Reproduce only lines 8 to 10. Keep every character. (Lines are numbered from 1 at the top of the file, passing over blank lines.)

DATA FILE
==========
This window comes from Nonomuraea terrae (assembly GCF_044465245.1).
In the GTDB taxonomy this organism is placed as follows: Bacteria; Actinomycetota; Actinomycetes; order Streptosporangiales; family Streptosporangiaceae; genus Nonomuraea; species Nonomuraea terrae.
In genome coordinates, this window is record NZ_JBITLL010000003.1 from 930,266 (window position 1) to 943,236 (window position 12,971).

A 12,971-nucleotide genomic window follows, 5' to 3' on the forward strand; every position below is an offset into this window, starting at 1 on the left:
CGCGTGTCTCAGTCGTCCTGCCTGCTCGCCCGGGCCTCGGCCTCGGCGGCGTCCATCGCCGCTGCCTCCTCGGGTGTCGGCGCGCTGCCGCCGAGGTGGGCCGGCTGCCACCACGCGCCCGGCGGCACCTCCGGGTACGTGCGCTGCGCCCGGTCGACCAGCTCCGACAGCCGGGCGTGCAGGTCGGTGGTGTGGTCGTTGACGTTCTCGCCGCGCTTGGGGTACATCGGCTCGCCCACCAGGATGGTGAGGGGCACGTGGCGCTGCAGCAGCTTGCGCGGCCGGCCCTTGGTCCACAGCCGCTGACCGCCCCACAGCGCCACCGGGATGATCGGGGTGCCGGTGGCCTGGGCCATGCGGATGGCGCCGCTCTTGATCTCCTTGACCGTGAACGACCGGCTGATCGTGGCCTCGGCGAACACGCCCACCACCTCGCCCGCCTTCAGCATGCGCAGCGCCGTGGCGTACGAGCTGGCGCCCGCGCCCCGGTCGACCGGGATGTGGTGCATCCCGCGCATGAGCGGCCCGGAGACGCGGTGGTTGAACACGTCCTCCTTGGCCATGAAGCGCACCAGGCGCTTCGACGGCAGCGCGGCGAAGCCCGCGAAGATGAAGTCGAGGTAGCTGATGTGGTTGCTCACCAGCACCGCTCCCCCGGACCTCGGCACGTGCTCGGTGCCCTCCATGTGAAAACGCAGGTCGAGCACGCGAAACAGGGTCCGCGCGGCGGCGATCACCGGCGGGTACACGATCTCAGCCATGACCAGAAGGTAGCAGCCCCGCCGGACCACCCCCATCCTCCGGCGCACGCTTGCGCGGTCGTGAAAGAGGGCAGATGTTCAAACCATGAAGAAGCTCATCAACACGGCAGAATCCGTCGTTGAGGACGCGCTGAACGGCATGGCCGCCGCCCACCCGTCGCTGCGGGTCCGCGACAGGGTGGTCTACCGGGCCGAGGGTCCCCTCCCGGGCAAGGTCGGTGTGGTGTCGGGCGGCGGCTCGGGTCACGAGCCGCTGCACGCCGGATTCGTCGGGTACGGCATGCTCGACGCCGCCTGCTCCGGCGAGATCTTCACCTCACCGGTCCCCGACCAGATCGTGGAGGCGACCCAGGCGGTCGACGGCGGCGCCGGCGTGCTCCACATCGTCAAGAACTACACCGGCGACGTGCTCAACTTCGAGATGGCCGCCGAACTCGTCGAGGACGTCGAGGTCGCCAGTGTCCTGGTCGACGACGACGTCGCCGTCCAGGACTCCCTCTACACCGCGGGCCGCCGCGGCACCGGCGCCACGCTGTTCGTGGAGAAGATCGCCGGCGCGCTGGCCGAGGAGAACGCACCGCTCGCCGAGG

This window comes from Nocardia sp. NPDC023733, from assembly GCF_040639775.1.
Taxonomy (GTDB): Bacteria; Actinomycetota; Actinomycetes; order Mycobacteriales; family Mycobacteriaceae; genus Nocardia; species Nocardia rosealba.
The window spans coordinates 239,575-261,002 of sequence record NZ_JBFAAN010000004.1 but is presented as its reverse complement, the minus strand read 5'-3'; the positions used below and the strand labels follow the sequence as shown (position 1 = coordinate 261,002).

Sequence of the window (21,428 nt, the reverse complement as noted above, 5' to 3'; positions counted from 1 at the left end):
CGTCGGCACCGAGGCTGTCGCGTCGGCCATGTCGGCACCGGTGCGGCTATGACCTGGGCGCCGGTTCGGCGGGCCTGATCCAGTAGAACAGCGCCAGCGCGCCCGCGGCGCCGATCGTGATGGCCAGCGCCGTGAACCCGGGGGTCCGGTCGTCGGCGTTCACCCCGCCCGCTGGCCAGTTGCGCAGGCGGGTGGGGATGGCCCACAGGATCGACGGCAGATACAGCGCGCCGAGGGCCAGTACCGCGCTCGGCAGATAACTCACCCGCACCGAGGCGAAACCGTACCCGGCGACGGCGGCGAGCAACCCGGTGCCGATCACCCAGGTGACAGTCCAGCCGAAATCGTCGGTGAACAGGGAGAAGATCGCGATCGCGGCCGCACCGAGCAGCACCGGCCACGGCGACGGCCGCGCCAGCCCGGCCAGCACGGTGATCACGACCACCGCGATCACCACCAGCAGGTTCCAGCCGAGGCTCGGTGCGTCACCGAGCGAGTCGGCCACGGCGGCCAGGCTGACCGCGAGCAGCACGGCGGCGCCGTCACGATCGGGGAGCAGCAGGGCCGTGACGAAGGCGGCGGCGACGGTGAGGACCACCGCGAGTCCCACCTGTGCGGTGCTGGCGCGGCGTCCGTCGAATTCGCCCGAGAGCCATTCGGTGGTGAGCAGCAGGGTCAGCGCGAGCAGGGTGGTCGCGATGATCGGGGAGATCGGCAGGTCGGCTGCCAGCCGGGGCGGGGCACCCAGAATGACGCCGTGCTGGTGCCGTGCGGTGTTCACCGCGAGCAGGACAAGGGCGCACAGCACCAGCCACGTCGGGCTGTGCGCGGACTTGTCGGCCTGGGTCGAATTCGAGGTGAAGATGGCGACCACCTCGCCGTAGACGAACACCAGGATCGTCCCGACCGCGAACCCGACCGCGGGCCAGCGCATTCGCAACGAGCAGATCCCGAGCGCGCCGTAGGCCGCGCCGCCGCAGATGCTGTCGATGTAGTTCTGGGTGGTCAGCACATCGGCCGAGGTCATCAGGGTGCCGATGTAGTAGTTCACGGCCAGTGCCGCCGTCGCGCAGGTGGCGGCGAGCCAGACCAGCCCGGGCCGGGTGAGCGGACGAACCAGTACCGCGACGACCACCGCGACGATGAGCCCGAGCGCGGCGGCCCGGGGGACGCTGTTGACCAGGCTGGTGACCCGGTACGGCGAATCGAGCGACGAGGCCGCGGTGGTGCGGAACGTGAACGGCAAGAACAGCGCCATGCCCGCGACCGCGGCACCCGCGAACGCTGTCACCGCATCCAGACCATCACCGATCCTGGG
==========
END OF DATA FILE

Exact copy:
The window spans coordinates 239,575-261,002 of sequence record NZ_JBFAAN010000004.1 but is presented as its reverse complement, the minus strand read 5'-3'; the positions used below and the strand labels follow the sequence as shown (position 1 = coordinate 261,002).

Sequence of the window (21,428 nt, the reverse complement as noted above, 5' to 3'; positions counted from 1 at the left end):
CGTCGGCACCGAGGCTGTCGCGTCGGCCATGTCGGCACCGGTGCGGCTATGACCTGGGCGCCGGTTCGGCGGGCCTGATCCAGTAGAACAGCGCCAGCGCGCCCGCGGCGCCGATCGTGATGGCCAGCGCCGTGAACCCGGGGGTCCGGTCGTCGGCGTTCACCCCGCCCGCTGGCCAGTTGCGCAGGCGGGTGGGGATGGCCCACAGGATCGACGGCAGATACAGCGCGCCGAGGGCCAGTACCGCGCTCGGCAGATAACTCACCCGCACCGAGGCGAAACCGTACCCGGCGACGGCGGCGAGCAACCCGGTGCCGATCACCCAGGTGACAGTCCAGCCGAAATCGTCGGTGAACAGGGAGAAGATCGCGATCGCGGCCGCACCGAGCAGCACCGGCCACGGCGACGGCCGCGCCAGCCCGGCCAGCACGGTGATCACGACCACCGCGATCACCACCAGCAGGTTCCAGCCGAGGCTCGGTGCGTCACCGAGCGAGTCGGCCACGGCGGCCAGGCTGACCGCGAGCAGCACGGCGGCGCCGTCACGATCGGGGAGCAGCAGGGCCGTGACGAAGGCGGCGGCGACGGTGAGGACCACCGCGAGTCCCACCTGTGCGGTGCTGGCGCGGCGTCCGTCGAATTCGCCCGAGAGCCATTCGGTGGTGAGCAGCAGGGTCAGCGCGAGCAGGGTGGTCGCGATGATCGGGGAGATCGGCAGGTCGGCTGCCAGCCGGGGCGGGGCACCCAGAATGACGCCGTGCTGGTGCCGTGCGGTGTTCACCGCGAGCAGGACAAGGGCGCACAGCACCAGCCACGTCGGGCTGTGCGCGGACTTGTCGGCCTGGGTCGAATTCGAGGTGAAGATGGCGACCACCTCGCCGTAGACGAACACCAGGATCGTCCCGACCGCGAACCCGACCGCGGGCCAGCGCATTCGCAACGAGCAGATCCCGAGCGCGCCGTAGGCCGCGCCGCCGCAGATGCTGTCGATGTAGTTCTGGGTGGTCAGCACATCGGCCGAGGTCATCAGGGTGCCGATGTAGTAGTTCACGGCCAGTGCCGCCGTCGCGCAGGTGGCGGCGAGCCAGACCAGCCCGGGCCGGGTGAGCGGACGAACCAGTACCGCGACGACCACCGCGACGATGAGCCCGAGCGCGGCGGCCCGGGGGACGCTGTTGACCAGGCTGGTGACCCGGTACGGCGAATCGAGCGACGAGGCCGCGGTGGTGCGGAACGTGAACGGCAAGAACAGCGCCATGCCCGCGACCGCGGCACCCGCGAACGCTGTCACCGCATCCAGACCATCACCGATCCTGGG